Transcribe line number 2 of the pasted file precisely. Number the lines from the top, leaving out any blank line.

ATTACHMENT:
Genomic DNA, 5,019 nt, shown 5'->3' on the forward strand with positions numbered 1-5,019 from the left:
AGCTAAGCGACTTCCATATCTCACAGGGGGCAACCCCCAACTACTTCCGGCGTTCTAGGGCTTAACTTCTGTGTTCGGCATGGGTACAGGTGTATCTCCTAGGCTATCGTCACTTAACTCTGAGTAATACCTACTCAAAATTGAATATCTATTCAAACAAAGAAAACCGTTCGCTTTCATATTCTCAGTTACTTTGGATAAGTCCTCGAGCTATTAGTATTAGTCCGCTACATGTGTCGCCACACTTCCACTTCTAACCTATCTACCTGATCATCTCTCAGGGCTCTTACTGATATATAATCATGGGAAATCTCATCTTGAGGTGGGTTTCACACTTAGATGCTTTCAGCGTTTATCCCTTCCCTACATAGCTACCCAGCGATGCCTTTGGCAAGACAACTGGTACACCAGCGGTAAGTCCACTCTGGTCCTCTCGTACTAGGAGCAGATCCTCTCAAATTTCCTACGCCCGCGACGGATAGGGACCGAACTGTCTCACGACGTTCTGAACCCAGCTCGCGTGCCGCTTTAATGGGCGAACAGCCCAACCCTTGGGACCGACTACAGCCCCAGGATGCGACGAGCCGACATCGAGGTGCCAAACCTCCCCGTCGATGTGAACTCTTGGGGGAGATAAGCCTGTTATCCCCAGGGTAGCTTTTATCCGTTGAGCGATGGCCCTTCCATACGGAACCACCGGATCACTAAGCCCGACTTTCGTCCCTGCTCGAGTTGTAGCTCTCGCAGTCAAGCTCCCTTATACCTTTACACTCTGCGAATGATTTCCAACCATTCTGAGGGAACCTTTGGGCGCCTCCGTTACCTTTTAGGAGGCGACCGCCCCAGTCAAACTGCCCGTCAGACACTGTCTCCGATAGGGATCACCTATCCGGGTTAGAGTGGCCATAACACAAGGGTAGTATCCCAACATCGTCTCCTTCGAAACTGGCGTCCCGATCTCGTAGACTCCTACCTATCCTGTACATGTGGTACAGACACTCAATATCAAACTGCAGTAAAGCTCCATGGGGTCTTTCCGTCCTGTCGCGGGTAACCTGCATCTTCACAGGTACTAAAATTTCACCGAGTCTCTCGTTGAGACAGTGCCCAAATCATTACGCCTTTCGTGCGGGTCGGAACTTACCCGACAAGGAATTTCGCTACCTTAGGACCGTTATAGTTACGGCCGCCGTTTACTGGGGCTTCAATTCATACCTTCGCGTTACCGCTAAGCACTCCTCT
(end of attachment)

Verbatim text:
AGCTAAGCGACTTCCATATCTCACAGGGGGCAACCCCCAACTACTTCCGGCGTTCTAGGGCTTAACTTCTGTGTTCGGCATGGGTACAGGTGTATCTCCTAGGCTATCGTCACTTAACTCTGAGTAATACCTACTCAAAATTGAATATCTATTCAAACAAAGAAAACCGTTCGCTTTCATATTCTCAGTTACTTTGGATAAGTCCTCGAGCTATTAGTATTAGTCCGCTACATGTGTCGCCACACTTCCACTTCTAACCTATCTACCTGATCATCTCTCAGGGCTCTTACTGATATATAATCATGGGAAATCTCATCTTGAGGTGGGTTTCACACTTAGATGCTTTCAGCGTTTATCCCTTCCCTACATAGCTACCCAGCGATGCCTTTGGCAAGACAACTGGTACACCAGCGGTAAGTCCACTCTGGTCCTCTCGTACTAGGAGCAGATCCTCTCAAATTTCCTACGCCCGCGACGGATAGGGACCGAACTGTCTCACGACGTTCTGAACCCAGCTCGCGTGCCGCTTTAATGGGCGAACAGCCCAACCCTTGGGACCGACTACAGCCCCAGGATGCGACGAGCCGACATCGAGGTGCCAAACCTCCCCGTCGATGTGAACTCTTGGGGGAGATAAGCCTGTTATCCCCAGGGTAGCTTTTATCCGTTGAGCGATGGCCCTTCCATACGGAACCACCGGATCACTAAGCCCGACTTTCGTCCCTGCTCGAGTTGTAGCTCTCGCAGTCAAGCTCCCTTATACCTTTACACTCTGCGAATGATTTCCAACCATTCTGAGGGAACCTTTGGGCGCCTCCGTTACCTTTTAGGAGGCGACCGCCCCAGTCAAACTGCCCGTCAGACACTGTCTCCGATAGGGATCACCTATCCGGGTTAGAGTGGCCATAACACAAGGGTAGTATCCCAACATCGTCTCCTTCGAAACTGGCGTCCCGATCTCGTAGACTCCTACCTATCCTGTACATGTGGTACAGACACTCAATATCAAACTGCAGTAAAGCTCCATGGGGTCTTTCCGTCCTGTCGCGGGTAACCTGCATCTTCACAGGTACTAAAATTTCACCGAGTCTCTCGTTGAGACAGTGCCCAAATCATTACGCCTTTCGTGCGGGTCGGAACTTACCCGACAAGGAATTTCGCTACCTTAGGACCGTTATAGTTACGGCCGCCGTTTACTGGGGCTTCAATTCATACCTTCGCGTTACCGCTAAGCACTCCTCT